Reviewed: July 9, 2007
Released: June 26, 2007
For those who love movies and videogames you might have some tough choices to make the next time you walk into your software store. Hmmm…Harry Potter, Fantastic Four, Surfs Up, Ratatouille…WHOA! Giant robots kicking ass and chewing bubble gum…what’s that? They’re all out of bubble gum…sign me up!
That’s right. Those enduring, or is it endearing – actually my thesaurus says both are applicable – giant robots from the 80’s have made the leap from TV and toy store shelves to the big screen in this summer’s biggest box office mega-hit. Naturally, Activision is on the scene to capitalize on the hype and along for the ride is Traveller’s Tales, the same guys who brought us Bionicle Heroes last Christmas. In fact, at first glance it looks like they even recycled the same cover art.
Of course I’m referring to Transformers: The Game, now out on just about every game system known to man including your cell phone, but we’ll stick with the next-gen reviews today. For those who didn’t read my preview of this game last month, I wasn’t terribly thrilled with the game during my brief hands-on, but now that I’ve had a few weeks to sit down and experience the full game, complete with story and awesome cutscenes…well, let’s just say I’m still not thrilled, but I am a bit more optomistic.
To their credit, TT Games did a fantastic job of recreating the movie within the confines of a game. With some serious collaboration of Michael Bay, ILM, and the chief toy designer, Aaron Archer over at Hasbro, this could be the most authentic Transformers game ever made. It certainly encompasses the best parts of the movie as well as totally new and original territory including a whole new “what if” scenario that shows us what might happen if the Decepticons actually won the war, but is it any fun to actually play.
Transformers fans have been divided right down the middle since the franchise reached its cult status. For every Autobot lover there is a Decepticon fan ready to keep the scales in perfect harmony. To that end, the Transformers game offers a “Choose Your Side” option right from the beginning with two complete campaigns available from the main menu.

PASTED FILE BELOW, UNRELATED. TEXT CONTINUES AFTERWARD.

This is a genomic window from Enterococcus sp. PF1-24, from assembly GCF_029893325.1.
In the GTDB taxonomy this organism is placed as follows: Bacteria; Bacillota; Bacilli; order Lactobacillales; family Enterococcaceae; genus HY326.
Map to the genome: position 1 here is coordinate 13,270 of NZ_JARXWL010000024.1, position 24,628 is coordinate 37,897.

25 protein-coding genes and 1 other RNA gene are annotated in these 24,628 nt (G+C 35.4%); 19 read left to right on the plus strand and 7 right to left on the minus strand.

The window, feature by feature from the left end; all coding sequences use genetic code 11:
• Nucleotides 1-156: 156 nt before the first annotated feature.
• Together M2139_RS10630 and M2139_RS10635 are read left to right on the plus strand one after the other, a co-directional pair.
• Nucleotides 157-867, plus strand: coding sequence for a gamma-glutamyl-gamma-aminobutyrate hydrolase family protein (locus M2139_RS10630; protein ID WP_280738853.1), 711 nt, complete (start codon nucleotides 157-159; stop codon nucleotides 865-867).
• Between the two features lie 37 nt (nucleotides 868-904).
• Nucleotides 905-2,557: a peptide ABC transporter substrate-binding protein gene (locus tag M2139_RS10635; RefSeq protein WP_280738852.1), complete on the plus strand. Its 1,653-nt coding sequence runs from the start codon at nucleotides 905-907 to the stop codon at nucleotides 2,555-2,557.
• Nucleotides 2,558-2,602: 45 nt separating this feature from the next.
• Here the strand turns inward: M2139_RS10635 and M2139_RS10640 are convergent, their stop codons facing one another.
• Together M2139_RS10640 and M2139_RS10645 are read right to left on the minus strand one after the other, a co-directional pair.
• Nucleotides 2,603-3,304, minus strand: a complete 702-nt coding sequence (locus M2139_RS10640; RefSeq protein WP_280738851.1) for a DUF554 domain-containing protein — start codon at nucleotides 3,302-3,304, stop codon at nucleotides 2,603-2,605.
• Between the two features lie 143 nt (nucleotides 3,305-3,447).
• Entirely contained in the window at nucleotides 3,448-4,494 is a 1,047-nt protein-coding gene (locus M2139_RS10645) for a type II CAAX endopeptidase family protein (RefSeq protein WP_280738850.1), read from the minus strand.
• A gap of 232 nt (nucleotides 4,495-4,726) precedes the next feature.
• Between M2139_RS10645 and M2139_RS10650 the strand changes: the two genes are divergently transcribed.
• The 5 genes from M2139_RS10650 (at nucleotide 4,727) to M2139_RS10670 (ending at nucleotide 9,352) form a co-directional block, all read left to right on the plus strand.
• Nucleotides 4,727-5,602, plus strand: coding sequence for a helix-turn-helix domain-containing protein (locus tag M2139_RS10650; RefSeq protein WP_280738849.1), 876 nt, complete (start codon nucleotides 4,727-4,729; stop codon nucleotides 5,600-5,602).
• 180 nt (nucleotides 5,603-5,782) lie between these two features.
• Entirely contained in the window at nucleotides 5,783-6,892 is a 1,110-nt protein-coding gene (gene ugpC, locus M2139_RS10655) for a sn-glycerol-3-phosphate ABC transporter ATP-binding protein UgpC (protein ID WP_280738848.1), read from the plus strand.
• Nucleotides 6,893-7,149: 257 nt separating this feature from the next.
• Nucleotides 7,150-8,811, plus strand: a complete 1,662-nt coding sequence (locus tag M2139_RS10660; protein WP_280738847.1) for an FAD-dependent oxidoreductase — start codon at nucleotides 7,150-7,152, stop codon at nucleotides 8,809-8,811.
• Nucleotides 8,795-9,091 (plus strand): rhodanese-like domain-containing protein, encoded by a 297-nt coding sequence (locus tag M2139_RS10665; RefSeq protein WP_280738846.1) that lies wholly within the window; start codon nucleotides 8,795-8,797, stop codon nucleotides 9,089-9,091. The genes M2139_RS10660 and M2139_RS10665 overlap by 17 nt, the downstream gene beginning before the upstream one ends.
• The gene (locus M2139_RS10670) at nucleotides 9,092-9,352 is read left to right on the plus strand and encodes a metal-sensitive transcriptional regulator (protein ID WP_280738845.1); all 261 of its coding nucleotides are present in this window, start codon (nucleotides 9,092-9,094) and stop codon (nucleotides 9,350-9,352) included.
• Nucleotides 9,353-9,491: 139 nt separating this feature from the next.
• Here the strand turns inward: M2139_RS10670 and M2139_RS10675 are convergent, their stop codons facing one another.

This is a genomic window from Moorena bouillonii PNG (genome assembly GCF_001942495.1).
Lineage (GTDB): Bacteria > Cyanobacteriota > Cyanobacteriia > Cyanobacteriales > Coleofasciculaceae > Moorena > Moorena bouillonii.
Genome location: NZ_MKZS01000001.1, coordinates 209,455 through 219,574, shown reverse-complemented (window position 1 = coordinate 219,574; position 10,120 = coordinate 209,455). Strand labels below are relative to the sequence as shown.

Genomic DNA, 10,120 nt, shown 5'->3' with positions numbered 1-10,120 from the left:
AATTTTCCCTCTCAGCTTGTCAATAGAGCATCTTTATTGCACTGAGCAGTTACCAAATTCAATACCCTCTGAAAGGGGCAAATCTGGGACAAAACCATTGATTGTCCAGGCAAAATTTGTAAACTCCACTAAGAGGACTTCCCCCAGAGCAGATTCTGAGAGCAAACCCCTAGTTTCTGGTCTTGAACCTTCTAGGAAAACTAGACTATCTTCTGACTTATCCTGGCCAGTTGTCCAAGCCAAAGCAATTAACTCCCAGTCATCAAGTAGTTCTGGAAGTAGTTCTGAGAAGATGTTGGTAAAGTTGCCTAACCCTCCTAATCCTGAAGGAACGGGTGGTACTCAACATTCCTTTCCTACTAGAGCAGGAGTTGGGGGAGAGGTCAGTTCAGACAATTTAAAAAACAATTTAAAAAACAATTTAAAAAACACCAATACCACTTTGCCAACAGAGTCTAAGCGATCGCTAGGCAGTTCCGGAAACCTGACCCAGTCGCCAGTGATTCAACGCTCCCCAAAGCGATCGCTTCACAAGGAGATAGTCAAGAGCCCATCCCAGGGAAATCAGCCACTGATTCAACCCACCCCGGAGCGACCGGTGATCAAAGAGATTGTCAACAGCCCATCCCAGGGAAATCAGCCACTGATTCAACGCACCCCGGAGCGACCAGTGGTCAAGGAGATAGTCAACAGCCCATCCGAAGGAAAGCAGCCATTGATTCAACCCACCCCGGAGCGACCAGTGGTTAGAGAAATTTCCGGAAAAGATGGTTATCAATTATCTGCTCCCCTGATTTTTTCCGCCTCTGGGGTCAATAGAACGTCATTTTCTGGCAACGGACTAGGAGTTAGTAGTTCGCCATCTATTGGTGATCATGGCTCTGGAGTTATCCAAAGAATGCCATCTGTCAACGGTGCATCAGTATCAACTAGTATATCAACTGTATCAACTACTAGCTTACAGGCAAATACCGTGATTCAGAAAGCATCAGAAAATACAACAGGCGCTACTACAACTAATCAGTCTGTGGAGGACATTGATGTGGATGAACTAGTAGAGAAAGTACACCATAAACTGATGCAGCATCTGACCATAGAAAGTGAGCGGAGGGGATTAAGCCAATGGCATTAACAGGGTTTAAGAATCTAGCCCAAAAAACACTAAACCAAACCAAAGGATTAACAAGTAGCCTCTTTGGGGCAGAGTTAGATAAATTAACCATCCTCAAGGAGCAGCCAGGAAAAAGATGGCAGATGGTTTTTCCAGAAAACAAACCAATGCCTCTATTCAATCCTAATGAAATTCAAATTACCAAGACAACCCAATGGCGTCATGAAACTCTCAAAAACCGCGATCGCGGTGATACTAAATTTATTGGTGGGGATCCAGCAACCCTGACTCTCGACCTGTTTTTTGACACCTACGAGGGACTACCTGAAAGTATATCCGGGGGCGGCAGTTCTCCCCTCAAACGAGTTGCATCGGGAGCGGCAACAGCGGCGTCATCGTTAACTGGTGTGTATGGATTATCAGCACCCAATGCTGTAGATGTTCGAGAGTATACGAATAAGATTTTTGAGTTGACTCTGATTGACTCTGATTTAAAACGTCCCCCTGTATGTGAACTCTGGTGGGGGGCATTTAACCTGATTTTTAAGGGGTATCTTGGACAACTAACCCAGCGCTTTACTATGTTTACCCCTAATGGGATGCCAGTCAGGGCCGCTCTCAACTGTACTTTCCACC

The Autobots’ campaign pretty much tells the same story as the film, while the Decepticons campaign takes a much darker look at those events in a totally original story created just for this game. There are 9 playable robots, 4 Autobots who transform into a variety of vehicles and 5 Decepticons who morph into cool and deadly aircraft like an attack chopper and an F-22 fighter jet.
Transformers takes place in a large open-ended environments that take anywhere from 30-120 seconds (real time) to drive or fly from border to border. Levels span sprawling rural areas, suburbs, desert military installations, and huge cities with towering buildings that form manmade canyons. Nearly everything in these worlds can be destroyed or used as a weapon creating infinite possibilities for rampaging combat. Transformers fans will also find plenty of subtle references like signs and storefronts that pay homage to the original series.
Each campaign consists of four levels, and five missions per level. There are also 100 glowing energy cubes scattered about the world and for every 20 you collect you can unlock one of four bonus missions ranging from races to survival and protect challenges. Complete these missions to unlock special bonuses like skins, TV openers, movie art, and other cool unlockables. The first 80-90 cubes are pretty easy to find, especially on the nighttime levels, but collecting those final few hard-to-find cubes could take some serious dedication.